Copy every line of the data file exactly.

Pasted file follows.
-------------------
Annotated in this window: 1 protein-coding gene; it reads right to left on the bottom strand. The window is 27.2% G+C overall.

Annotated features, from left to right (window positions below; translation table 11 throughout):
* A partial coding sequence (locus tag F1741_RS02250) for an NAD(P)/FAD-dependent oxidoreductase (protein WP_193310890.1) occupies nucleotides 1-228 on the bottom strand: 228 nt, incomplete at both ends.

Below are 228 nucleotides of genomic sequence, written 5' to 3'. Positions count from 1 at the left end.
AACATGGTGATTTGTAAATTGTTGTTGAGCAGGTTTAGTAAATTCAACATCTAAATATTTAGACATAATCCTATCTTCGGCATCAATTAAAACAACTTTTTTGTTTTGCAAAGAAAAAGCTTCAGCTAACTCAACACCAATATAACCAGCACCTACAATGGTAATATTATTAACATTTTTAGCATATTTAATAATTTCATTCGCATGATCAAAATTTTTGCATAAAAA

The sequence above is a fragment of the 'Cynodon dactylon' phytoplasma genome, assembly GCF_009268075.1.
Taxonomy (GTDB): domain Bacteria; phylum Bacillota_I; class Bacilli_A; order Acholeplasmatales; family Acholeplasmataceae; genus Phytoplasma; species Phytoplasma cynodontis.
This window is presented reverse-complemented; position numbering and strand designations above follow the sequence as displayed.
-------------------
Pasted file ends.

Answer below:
Annotated in this window: 1 protein-coding gene; it reads right to left on the bottom strand. The window is 27.2% G+C overall.

Annotated features, from left to right (window positions below; translation table 11 throughout):
* A partial coding sequence (locus tag F1741_RS02250) for an NAD(P)/FAD-dependent oxidoreductase (protein WP_193310890.1) occupies nucleotides 1-228 on the bottom strand: 228 nt, incomplete at both ends.

Below are 228 nucleotides of genomic sequence, written 5' to 3'. Positions count from 1 at the left end.
AACATGGTGATTTGTAAATTGTTGTTGAGCAGGTTTAGTAAATTCAACATCTAAATATTTAGACATAATCCTATCTTCGGCATCAATTAAAACAACTTTTTTGTTTTGCAAAGAAAAAGCTTCAGCTAACTCAACACCAATATAACCAGCACCTACAATGGTAATATTATTAACATTTTTAGCATATTTAATAATTTCATTCGCATGATCAAAATTTTTGCATAAAAA

The sequence above is a fragment of the 'Cynodon dactylon' phytoplasma genome, assembly GCF_009268075.1.
Taxonomy (GTDB): domain Bacteria; phylum Bacillota_I; class Bacilli_A; order Acholeplasmatales; family Acholeplasmataceae; genus Phytoplasma; species Phytoplasma cynodontis.
This window is presented reverse-complemented; position numbering and strand designations above follow the sequence as displayed.